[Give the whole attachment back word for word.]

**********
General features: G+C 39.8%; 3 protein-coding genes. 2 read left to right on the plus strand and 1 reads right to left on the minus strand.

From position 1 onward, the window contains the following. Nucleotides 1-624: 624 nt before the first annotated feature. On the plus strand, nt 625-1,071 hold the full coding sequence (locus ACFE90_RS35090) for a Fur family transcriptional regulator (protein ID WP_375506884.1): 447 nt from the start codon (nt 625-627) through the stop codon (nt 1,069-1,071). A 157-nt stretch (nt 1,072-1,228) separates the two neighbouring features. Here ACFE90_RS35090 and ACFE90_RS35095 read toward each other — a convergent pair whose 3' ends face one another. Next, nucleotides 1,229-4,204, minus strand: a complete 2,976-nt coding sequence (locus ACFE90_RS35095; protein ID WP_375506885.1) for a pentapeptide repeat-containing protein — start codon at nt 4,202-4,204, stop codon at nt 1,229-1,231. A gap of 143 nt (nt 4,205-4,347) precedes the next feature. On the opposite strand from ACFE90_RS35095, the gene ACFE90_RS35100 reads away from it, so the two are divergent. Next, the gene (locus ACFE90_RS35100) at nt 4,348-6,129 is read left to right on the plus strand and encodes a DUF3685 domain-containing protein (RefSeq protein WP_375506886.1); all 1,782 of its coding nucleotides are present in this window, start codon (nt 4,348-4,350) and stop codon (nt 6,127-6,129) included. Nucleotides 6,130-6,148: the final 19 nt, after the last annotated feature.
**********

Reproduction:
General features: G+C 39.8%; 3 protein-coding genes. 2 read left to right on the plus strand and 1 reads right to left on the minus strand.

From position 1 onward, the window contains the following. Nucleotides 1-624: 624 nt before the first annotated feature. On the plus strand, nt 625-1,071 hold the full coding sequence (locus ACFE90_RS35090) for a Fur family transcriptional regulator (protein ID WP_375506884.1): 447 nt from the start codon (nt 625-627) through the stop codon (nt 1,069-1,071). A 157-nt stretch (nt 1,072-1,228) separates the two neighbouring features. Here ACFE90_RS35090 and ACFE90_RS35095 read toward each other — a convergent pair whose 3' ends face one another. Next, nucleotides 1,229-4,204, minus strand: a complete 2,976-nt coding sequence (locus ACFE90_RS35095; protein ID WP_375506885.1) for a pentapeptide repeat-containing protein — start codon at nt 4,202-4,204, stop codon at nt 1,229-1,231. A gap of 143 nt (nt 4,205-4,347) precedes the next feature. On the opposite strand from ACFE90_RS35095, the gene ACFE90_RS35100 reads away from it, so the two are divergent. Next, the gene (locus ACFE90_RS35100) at nt 4,348-6,129 is read left to right on the plus strand and encodes a DUF3685 domain-containing protein (RefSeq protein WP_375506886.1); all 1,782 of its coding nucleotides are present in this window, start codon (nt 4,348-4,350) and stop codon (nt 6,127-6,129) included. Nucleotides 6,130-6,148: the final 19 nt, after the last annotated feature.